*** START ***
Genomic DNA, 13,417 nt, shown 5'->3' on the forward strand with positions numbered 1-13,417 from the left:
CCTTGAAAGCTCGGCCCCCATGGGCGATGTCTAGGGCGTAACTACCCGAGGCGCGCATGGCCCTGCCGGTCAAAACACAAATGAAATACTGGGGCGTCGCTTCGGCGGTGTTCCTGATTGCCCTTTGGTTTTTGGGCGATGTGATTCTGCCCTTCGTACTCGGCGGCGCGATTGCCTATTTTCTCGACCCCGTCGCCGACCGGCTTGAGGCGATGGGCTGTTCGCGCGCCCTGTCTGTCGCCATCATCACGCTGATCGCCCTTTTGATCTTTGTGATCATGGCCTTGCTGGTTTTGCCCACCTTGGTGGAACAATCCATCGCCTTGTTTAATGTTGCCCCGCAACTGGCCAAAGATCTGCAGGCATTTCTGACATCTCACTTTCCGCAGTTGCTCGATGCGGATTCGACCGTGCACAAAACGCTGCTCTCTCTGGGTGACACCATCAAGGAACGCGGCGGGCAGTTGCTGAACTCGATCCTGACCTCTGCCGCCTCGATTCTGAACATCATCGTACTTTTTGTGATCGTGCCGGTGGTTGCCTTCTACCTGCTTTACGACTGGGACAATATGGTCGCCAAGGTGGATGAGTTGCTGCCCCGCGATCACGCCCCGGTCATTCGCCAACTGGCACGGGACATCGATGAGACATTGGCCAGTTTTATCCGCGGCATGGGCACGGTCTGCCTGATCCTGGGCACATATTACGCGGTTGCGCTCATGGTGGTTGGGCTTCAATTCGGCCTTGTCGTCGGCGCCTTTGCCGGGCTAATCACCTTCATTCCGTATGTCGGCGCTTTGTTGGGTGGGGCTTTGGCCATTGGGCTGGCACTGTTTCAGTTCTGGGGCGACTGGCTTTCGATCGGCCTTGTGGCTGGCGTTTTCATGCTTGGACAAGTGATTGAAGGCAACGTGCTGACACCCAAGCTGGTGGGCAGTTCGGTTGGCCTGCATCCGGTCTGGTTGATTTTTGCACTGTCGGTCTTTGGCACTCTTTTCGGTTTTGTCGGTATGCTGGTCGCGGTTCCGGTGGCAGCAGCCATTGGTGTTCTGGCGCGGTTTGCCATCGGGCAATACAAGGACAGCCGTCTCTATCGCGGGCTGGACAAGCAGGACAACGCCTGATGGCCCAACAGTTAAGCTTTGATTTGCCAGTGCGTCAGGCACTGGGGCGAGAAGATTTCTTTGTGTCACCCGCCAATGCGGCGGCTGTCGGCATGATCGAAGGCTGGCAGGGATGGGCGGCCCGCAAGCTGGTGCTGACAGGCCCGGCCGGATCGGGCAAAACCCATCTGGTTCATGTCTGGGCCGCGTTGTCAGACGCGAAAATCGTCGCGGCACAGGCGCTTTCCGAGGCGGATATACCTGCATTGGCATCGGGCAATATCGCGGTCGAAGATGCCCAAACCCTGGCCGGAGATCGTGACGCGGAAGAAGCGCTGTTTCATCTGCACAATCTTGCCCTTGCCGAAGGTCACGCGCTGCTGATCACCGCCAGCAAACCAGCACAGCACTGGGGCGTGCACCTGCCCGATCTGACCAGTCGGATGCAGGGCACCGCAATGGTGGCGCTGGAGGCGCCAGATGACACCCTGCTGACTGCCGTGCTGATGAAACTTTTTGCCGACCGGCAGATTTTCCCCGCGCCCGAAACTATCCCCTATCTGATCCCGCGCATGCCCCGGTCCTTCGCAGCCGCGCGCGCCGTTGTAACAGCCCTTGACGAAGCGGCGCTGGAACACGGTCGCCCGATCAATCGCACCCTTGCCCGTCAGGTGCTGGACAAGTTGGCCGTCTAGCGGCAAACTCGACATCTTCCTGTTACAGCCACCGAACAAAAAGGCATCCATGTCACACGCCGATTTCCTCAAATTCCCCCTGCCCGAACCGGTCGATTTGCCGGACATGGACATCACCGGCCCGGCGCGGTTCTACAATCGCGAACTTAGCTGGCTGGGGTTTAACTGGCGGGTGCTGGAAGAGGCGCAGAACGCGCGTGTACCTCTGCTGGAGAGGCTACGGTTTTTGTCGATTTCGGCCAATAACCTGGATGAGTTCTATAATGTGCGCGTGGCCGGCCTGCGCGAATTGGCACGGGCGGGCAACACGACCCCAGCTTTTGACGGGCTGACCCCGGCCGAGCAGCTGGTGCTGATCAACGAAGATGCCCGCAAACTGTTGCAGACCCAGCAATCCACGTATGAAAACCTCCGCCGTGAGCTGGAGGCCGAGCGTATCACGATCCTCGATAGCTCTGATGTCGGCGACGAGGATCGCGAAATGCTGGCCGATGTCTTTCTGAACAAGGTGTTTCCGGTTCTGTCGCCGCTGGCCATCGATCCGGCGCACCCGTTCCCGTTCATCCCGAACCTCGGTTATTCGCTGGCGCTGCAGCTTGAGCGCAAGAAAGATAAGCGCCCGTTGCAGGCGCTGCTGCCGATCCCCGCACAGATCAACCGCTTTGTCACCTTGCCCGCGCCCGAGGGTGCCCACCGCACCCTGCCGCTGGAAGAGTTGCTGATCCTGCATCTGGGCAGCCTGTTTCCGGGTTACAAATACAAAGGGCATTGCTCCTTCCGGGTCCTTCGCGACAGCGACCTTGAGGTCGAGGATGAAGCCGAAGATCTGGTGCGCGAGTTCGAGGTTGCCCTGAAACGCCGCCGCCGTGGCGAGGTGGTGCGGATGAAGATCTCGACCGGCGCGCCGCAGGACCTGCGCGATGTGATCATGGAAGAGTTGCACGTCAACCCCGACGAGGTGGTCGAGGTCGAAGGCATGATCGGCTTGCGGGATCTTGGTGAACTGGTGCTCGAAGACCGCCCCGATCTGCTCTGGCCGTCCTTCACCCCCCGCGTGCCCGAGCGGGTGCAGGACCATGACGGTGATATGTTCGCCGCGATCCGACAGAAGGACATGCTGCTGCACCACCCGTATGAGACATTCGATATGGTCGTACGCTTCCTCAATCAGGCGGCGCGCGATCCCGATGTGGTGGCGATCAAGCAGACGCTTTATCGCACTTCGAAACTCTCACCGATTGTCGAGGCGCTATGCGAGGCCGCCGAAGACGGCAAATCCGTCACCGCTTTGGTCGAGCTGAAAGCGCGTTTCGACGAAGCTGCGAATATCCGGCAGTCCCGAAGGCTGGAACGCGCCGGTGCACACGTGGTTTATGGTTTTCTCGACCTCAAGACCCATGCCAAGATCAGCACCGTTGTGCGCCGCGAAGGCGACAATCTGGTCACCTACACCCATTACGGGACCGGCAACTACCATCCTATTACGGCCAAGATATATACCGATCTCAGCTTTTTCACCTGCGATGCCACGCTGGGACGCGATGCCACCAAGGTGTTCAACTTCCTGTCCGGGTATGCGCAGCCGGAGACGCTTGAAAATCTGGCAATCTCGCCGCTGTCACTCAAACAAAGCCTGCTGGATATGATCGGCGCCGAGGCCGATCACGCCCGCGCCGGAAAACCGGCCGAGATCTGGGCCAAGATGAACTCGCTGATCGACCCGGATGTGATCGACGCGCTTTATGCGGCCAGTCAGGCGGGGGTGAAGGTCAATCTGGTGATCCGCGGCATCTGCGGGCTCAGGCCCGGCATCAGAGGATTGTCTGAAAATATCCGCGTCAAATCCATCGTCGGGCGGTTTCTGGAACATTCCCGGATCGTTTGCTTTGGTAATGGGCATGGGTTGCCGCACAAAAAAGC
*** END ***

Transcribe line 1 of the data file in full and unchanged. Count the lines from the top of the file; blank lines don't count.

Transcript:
Genomic DNA, 13,417 nt, shown 5'->3' on the forward strand with positions numbered 1-13,417 from the left: